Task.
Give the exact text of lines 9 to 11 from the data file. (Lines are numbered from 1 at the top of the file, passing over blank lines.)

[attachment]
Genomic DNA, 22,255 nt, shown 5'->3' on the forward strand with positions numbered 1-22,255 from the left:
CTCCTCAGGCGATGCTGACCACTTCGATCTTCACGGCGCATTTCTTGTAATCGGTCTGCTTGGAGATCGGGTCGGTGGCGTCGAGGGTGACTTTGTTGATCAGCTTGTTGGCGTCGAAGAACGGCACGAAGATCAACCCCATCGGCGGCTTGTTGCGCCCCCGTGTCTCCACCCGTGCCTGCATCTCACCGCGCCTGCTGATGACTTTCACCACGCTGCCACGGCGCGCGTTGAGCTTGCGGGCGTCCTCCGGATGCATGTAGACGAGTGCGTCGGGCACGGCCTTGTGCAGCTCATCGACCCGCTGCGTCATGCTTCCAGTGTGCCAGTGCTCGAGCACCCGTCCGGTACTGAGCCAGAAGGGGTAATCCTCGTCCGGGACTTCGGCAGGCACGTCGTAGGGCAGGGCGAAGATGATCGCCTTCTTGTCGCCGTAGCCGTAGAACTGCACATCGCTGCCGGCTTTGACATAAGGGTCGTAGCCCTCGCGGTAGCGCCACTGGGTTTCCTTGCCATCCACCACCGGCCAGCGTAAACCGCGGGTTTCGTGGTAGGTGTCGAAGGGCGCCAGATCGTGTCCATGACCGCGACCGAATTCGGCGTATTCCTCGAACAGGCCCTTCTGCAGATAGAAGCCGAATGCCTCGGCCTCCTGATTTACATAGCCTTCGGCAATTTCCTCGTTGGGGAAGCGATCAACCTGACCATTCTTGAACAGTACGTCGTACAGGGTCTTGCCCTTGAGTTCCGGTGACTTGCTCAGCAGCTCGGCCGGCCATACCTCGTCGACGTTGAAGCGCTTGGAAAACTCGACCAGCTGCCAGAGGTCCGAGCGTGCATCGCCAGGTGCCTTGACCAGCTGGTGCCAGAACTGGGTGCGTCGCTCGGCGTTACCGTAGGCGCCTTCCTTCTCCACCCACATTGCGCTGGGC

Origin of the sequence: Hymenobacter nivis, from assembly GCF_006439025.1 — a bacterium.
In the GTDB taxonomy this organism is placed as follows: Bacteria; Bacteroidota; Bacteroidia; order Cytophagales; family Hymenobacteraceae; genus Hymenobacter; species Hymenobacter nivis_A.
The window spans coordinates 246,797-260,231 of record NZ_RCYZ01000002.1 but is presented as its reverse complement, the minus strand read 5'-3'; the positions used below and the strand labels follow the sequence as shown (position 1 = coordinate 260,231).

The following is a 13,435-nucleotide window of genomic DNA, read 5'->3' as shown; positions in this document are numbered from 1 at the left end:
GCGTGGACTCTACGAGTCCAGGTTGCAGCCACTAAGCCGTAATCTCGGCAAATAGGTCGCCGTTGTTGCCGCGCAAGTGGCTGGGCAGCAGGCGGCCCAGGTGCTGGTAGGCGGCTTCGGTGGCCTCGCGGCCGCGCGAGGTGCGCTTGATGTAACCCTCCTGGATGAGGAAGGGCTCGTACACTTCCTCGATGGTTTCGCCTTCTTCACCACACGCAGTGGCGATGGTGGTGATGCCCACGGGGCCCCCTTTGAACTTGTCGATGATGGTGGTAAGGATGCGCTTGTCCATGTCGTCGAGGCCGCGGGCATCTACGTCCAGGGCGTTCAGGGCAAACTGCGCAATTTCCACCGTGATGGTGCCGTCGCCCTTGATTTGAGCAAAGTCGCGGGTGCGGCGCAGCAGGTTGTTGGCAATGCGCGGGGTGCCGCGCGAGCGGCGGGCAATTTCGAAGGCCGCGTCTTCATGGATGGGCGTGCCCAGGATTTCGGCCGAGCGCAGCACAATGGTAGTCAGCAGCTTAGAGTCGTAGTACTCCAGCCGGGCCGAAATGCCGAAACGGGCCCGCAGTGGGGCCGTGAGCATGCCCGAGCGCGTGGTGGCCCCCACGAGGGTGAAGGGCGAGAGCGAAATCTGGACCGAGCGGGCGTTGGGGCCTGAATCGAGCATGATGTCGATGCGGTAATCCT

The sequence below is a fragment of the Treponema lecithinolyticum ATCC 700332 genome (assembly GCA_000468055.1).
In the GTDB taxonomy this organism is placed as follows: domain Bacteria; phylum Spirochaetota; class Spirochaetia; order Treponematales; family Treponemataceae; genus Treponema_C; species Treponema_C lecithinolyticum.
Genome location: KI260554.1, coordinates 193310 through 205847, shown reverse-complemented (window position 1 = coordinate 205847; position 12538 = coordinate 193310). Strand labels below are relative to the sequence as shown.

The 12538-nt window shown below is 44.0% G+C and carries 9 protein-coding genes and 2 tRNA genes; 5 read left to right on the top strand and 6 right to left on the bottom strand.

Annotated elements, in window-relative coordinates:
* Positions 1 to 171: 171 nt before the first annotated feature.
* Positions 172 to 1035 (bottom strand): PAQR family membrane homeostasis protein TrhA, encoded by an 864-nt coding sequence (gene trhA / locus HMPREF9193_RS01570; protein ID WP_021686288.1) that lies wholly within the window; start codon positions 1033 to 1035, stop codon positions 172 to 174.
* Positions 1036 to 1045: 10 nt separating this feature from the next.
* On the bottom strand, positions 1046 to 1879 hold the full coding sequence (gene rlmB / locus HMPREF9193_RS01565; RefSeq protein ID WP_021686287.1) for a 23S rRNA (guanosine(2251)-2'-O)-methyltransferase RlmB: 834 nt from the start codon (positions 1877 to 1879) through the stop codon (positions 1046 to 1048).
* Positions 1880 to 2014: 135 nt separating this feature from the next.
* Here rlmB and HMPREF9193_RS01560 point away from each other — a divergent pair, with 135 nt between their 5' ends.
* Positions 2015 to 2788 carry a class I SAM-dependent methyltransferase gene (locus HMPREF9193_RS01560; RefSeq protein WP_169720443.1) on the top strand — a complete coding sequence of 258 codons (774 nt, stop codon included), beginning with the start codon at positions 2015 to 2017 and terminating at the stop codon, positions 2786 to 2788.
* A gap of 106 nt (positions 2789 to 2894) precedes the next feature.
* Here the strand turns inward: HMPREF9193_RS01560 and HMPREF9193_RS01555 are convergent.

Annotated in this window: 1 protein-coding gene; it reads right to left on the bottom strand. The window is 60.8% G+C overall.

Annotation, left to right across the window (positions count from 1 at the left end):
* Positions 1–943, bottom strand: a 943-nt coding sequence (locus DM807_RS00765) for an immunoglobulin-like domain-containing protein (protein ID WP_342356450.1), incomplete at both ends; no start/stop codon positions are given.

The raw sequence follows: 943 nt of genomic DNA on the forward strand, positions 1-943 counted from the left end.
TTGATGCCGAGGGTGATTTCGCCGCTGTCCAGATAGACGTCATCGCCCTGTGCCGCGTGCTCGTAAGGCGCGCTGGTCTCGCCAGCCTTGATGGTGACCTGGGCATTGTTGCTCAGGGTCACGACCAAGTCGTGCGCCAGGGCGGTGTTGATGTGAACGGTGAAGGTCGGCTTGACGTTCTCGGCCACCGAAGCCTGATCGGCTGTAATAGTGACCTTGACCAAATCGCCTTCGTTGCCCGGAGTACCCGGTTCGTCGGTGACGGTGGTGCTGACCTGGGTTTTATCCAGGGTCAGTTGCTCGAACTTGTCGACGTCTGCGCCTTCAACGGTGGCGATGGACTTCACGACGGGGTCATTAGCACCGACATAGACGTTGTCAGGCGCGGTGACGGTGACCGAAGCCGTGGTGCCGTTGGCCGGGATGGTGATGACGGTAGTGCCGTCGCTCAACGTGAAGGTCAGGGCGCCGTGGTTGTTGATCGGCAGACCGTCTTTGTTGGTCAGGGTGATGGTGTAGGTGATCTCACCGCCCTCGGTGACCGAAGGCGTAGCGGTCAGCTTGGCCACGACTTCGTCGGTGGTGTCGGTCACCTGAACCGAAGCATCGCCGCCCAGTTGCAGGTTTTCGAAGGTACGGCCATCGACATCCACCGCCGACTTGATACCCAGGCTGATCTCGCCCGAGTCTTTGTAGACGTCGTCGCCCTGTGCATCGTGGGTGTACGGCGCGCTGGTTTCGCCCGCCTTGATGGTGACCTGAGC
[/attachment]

In the GTDB taxonomy this organism is placed as follows: domain Bacteria; phylum Spirochaetota; class Spirochaetia; order Treponematales; family Treponemataceae; genus Treponema_C; species Treponema_C lecithinolyticum.
Genome location: KI260554.1, coordinates 193310 through 205847, shown reverse-complemented (window position 1 = coordinate 205847; position 12538 = coordinate 193310). Strand labels below are relative to the sequence as shown.

The 12538-nt window shown below is 44.0% G+C and carries 9 protein-coding genes and 2 tRNA genes; 5 read left to right on the top strand and 6 right to left on the bottom strand.